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Seven suggestions to help NASCAR draw new fans, boost ratings


NASCAR has problems. News flash? No. But finding solutions to these problems is the real issue. Other than more jobs, more discretionary income for America's hurting working class and a sudden spike in interest from television viewers, little has been proposed to pull the sport back into at least a level flight path after years of upward trajectory. Outside the confines of the inner sanctum of NASCAR power, and free from the burdens of actually having to enact painful changes, we present seven ideas that could drastically improve the sport.

It would stand to reason that if fans are not consuming what is available, they do not want or cannot afford it. Give them less. Make what is there more valuable. Certainly, this would be a seismic move for NASCAR, which has allowed its 36-race schedule to become predominantly promoted by two huge publicly traded companies -- International Speedway Corp. and Speedway Motorsports Inc. -- and whose job it is to provide value for shareholders. But with those companies also struggling in a slow-recovering economy, it is time to edit the race list. "I think (the schedule) is too long and it has been too long for quite some time," said Peter DeLorenzo, an auto industry analyst and editor of "I think NASCAR's policy of going to tracks twice in a season -- which lended itself to the era when they were running 50 and 60 races and primarily in the Southeast -- has become obsolete. And I think with the downturn of the ratings and the attendance, NASCAR would do wonders for itself if it took a real hard look at the schedule and cut it back to 25 races, total."

Detractors point to the 50-to-60-race schedule NASCAR fielded decades ago, but the sport was different then. The proliferation of mass media, social and journalistic, has actually made the job of promoters more difficult because every tidbit of information from any race is instantly broadcast to niche audiences. Years ago, a fan might not know the results of a race that occurred just a few hours away until their weekly newspaper arrived, unless they had attended in person or caught it on the radio. The series rolling into town was a lot more of a novelty. Not anymore.

This may be viewed as the equivalent of moving back in with the parents when times are tough ... but they are. Starting the Chase for the Championship in a market (hello Chicago!) that was capricious when the sport was at its height is not the answer. NASCAR was born and bred in the south, expanded to cover the entire nation, and has had time to learn which areas are fertile, and which areas are fickle.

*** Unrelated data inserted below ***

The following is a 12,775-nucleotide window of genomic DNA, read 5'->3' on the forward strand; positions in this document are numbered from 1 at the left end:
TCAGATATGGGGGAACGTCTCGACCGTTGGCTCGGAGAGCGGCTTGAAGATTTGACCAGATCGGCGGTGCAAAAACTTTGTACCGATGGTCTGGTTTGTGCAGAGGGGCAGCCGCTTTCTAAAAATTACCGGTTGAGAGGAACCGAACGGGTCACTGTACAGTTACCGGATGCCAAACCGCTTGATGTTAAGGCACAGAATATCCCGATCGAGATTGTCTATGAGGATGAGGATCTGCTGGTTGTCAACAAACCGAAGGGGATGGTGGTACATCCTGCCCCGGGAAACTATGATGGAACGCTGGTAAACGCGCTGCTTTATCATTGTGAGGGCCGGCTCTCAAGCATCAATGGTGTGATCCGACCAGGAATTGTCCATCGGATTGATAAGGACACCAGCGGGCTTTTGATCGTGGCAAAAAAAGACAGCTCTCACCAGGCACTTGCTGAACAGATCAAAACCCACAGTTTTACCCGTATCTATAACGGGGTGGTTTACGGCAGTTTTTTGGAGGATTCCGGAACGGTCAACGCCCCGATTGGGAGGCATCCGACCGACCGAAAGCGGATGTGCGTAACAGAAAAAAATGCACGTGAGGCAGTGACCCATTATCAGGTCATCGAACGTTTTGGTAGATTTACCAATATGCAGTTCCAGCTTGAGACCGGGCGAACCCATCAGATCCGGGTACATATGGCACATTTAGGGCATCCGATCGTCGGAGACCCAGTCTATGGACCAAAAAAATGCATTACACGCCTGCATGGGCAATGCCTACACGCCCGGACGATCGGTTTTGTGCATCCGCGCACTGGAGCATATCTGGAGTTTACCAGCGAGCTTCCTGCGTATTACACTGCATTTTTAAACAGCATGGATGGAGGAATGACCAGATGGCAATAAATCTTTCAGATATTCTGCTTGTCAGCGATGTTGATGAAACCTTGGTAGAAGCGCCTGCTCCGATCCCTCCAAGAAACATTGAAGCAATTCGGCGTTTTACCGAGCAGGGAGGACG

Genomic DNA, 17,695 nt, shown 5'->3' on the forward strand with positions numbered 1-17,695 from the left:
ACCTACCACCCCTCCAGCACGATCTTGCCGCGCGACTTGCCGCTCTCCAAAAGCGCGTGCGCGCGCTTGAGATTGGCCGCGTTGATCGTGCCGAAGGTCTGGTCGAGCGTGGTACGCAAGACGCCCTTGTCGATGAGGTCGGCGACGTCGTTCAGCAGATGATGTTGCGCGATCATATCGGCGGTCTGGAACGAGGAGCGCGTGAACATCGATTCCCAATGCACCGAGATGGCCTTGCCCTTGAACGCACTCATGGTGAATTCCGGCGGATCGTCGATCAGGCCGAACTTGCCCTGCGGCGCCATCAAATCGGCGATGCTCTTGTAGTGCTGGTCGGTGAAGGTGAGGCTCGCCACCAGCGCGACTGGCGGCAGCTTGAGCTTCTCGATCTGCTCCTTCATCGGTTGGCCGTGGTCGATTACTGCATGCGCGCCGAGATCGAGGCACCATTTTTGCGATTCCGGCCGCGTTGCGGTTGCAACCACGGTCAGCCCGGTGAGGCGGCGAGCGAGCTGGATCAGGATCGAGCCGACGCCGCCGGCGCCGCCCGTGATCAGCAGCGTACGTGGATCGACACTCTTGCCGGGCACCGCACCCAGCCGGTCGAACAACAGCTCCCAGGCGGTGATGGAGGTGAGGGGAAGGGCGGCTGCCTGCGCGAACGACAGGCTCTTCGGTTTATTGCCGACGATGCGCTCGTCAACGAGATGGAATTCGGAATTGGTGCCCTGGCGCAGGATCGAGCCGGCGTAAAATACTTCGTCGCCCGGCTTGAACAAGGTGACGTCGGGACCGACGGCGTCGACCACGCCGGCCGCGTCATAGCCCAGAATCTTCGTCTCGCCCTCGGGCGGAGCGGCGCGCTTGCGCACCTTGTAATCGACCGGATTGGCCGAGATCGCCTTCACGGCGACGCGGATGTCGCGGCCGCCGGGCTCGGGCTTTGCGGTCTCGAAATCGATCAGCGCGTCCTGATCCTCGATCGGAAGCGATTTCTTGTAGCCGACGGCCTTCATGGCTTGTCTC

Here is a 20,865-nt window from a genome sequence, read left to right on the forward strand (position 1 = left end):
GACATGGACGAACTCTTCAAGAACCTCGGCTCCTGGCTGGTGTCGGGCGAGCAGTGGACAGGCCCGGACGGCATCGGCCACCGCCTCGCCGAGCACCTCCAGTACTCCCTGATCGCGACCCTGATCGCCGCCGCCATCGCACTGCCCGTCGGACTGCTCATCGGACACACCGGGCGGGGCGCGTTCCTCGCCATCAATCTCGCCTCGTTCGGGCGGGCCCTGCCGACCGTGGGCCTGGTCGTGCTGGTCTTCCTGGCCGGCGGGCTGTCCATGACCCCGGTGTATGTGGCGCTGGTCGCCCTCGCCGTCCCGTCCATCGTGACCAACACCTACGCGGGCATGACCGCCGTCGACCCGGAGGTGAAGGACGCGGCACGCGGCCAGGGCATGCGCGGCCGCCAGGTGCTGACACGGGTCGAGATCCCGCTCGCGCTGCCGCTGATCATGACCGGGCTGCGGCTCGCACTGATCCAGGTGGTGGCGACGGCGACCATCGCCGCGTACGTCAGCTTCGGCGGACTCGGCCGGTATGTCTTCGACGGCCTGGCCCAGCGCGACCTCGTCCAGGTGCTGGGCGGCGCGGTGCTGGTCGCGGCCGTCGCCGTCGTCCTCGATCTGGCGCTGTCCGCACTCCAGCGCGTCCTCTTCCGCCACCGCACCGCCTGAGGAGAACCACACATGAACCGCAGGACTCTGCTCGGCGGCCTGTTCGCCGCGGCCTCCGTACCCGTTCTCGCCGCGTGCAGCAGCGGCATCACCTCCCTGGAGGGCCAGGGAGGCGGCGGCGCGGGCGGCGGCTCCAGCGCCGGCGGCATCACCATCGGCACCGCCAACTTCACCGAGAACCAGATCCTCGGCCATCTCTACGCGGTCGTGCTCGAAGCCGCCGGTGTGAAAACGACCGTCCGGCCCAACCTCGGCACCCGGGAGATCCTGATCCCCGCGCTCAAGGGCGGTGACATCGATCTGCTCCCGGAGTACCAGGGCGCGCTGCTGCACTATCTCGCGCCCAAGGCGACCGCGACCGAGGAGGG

The NFL -- the one sports league NASCAR admits it wishes to emulate -- has continued to bloom for years without a team in Los Angeles. Stock car racing may not work there either, and that's all right. NASCAR touts its commitment to grassroots racing through its "Home Tracks" program, and could go far in fortifying its foundation by focusing even more time and energy there. Apart from an official NASCAR effort, a reduced schedule would allow a lot of drivers not used to free time the chance to seed themselves across the country, into those fertile fields on short tracks around the country. Imagine the buzz through the grandstands if two or three NASCAR drivers showed up with Featherlite trailers in tow at a local short track on a summer Saturday night.

Fox Sports chairman David Hill admitted it. International Speedway Corp. president John Saunders admitted it. Dover Motorsports president Denis McGlynn admitted it. The sport is losing fans in the lucrative 18-to-34-year old age bracket.

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"There is an issue that NASCAR and other industries will have to grapple with, and soon: we have an aging demographic with the baby boomers," McGlynn said. "Anyone who is in their 60s now probably has partied themselves to death, not literally, but they've partied themselves sufficiently where they don't feel they need to go to the racetrack and the camping lot anymore....The problem with that is, that group represents our most loyal fan that now is no longer coming. Bigger problem: that older fan isn't bringing his son or his grandson because he's not going, and that's where the real danger lies on the horizon. It's creating a huge gap in the future audience."